In March of 1987, Hofkin submitted a statement of claim for residual disability benefits, a supplementary statement of claim, an accountant's report and a 1985 tax return. Again, specific financial information as to Hofkin's alleged loss of income, which was required to calculate residual disability benefits, was omitted. Within a week, a Provident representative contacted Hofkin's attorney and reiterated the insurer's need for more complete information. Hofkin responded on April 29, 1987, with a revised claim form for residual benefits, simply stating "None" where he was asked to indicate his present income. On June 25, 1987, Provident sent yet another letter to Hofkin requesting further documentation of his alleged reduction of income and additional information regarding the extent to which his business activities had been curtailed.
On March 8, 1990, after almost a three-year gap in communication between Hofkin and Provident, Hofkin's counsel again wrote to Provident requesting additional claims forms. Although Provident supplied the forms, Hofkin never completed them. Additional proofs of loss were sent to Provident only after the onset of litigation. On March 12, 1993, June 17, 1993, June 30, 1993, March 7, 1994, and March 10, 1994, Hofkin provided supplementary proofs of loss in support of his claim for total disability benefits.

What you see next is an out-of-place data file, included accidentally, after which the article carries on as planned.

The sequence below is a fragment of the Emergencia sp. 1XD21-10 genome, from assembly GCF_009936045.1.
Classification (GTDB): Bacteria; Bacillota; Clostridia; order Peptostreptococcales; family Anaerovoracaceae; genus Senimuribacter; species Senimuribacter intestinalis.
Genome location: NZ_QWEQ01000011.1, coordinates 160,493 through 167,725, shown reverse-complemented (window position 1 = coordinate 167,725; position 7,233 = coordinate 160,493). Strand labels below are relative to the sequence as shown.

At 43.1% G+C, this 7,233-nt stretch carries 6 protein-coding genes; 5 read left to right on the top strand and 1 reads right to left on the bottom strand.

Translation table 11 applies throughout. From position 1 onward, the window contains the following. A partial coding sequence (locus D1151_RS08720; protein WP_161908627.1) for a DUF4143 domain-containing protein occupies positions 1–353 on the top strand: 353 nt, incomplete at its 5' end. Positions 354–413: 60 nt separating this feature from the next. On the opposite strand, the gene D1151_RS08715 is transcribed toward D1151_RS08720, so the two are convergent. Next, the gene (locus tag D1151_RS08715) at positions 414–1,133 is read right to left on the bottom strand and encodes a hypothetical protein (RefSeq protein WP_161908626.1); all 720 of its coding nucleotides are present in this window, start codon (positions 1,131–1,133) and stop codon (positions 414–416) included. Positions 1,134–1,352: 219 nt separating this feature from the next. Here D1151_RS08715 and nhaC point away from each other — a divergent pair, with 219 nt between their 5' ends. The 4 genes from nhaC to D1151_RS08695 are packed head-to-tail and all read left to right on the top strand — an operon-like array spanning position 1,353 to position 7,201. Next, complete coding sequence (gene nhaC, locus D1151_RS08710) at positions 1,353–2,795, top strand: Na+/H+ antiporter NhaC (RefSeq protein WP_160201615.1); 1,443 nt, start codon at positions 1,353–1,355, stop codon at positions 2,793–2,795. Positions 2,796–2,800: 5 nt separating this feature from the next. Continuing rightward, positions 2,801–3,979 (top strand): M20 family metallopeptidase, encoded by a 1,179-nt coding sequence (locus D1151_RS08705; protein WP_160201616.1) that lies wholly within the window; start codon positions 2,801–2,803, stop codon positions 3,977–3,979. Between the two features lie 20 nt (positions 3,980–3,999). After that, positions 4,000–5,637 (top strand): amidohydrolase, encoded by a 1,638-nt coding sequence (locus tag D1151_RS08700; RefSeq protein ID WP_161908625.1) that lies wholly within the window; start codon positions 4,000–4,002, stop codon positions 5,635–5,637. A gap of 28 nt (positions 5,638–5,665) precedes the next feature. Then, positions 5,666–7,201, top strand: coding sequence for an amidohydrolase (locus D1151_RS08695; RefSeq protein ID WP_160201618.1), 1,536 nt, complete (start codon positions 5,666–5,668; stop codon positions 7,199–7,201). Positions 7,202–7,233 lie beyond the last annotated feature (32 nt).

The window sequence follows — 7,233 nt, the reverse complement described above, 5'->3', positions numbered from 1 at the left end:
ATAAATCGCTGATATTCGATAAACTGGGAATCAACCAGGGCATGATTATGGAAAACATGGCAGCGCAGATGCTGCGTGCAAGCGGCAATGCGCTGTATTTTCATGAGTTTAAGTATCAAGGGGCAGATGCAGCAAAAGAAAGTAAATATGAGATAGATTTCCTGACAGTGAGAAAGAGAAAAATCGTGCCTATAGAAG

Hofkin's attorney filed a writ of summons in the Court of Common Pleas of Philadelphia County in January of 1993. In March of 1993, this matter was removed to the District Court for the Eastern District of Pennsylvania. Hofkin asserted the following claims in his district court complaint: (1) he is entitled to total disability benefits from June of 1986 until the present; (2) in the alternative, he is entitled to residual disability benefits from June of 1986, until the present; and (3) Provident has acted in "bad faith" under 42 Pa. Cons. Stat. Ann. Section(s) 8371 by refusing to pay Hofkin's claims and failing to inform him of his alleged eligibility for total disability benefits at a much earlier date. Hofkin filed a motion for leave to file an amended complaint which was denied. On December 1, 1994, after a four day jury trial, the district court granted Provident's motion for judgment as a matter of law on the basis of the Legal Actions clause contained in the Provident policy. Hofkin then filed a motion to vacate the judgment as a matter of law, a motion for a new trial, and requested leave to file an amended complaint pursuant to Fed. R. Civ. P. 59. By order dated June 30, 1995, the district court denied Hofkin's postjudgment motions. This appeal followed.